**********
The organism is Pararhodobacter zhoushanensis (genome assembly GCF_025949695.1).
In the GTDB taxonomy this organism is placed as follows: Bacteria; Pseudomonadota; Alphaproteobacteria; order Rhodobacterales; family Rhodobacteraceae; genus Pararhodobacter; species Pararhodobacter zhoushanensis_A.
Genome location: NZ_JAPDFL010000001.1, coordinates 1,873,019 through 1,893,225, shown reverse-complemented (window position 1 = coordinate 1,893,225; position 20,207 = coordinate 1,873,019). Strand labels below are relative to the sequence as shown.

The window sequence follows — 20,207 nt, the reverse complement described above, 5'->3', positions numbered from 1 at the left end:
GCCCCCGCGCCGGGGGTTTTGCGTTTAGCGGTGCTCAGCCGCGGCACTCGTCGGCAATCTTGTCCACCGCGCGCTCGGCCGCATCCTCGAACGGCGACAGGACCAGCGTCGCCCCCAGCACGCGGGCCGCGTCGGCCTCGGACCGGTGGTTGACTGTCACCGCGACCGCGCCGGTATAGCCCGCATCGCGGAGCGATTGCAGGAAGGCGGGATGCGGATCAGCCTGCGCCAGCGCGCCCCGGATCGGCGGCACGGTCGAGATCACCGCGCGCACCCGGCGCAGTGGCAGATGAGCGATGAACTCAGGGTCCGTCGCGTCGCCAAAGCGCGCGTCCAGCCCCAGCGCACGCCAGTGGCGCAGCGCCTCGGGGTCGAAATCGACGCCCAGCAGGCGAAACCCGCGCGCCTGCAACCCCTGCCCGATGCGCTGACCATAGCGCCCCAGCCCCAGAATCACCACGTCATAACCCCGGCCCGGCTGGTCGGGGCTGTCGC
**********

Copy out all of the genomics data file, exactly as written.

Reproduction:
The organism is Pararhodobacter zhoushanensis (genome assembly GCF_025949695.1).
In the GTDB taxonomy this organism is placed as follows: Bacteria; Pseudomonadota; Alphaproteobacteria; order Rhodobacterales; family Rhodobacteraceae; genus Pararhodobacter; species Pararhodobacter zhoushanensis_A.
Genome location: NZ_JAPDFL010000001.1, coordinates 1,873,019 through 1,893,225, shown reverse-complemented (window position 1 = coordinate 1,893,225; position 20,207 = coordinate 1,873,019). Strand labels below are relative to the sequence as shown.

The window sequence follows — 20,207 nt, the reverse complement described above, 5'->3', positions numbered from 1 at the left end:
GCCCCCGCGCCGGGGGTTTTGCGTTTAGCGGTGCTCAGCCGCGGCACTCGTCGGCAATCTTGTCCACCGCGCGCTCGGCCGCATCCTCGAACGGCGACAGGACCAGCGTCGCCCCCAGCACGCGGGCCGCGTCGGCCTCGGACCGGTGGTTGACTGTCACCGCGACCGCGCCGGTATAGCCCGCATCGCGGAGCGATTGCAGGAAGGCGGGATGCGGATCAGCCTGCGCCAGCGCGCCCCGGATCGGCGGCACGGTCGAGATCACCGCGCGCACCCGGCGCAGTGGCAGATGAGCGATGAACTCAGGGTCCGTCGCGTCGCCAAAGCGCGCGTCCAGCCCCAGCGCACGCCAGTGGCGCAGCGCCTCGGGGTCGAAATCGACGCCCAGCAGGCGAAACCCGCGCGCCTGCAACCCCTGCCCGATGCGCTGACCATAGCGCCCCAGCCCCAGAATCACCACGTCATAACCCCGGCCCGGCTGGTCGGGGCTGTCGC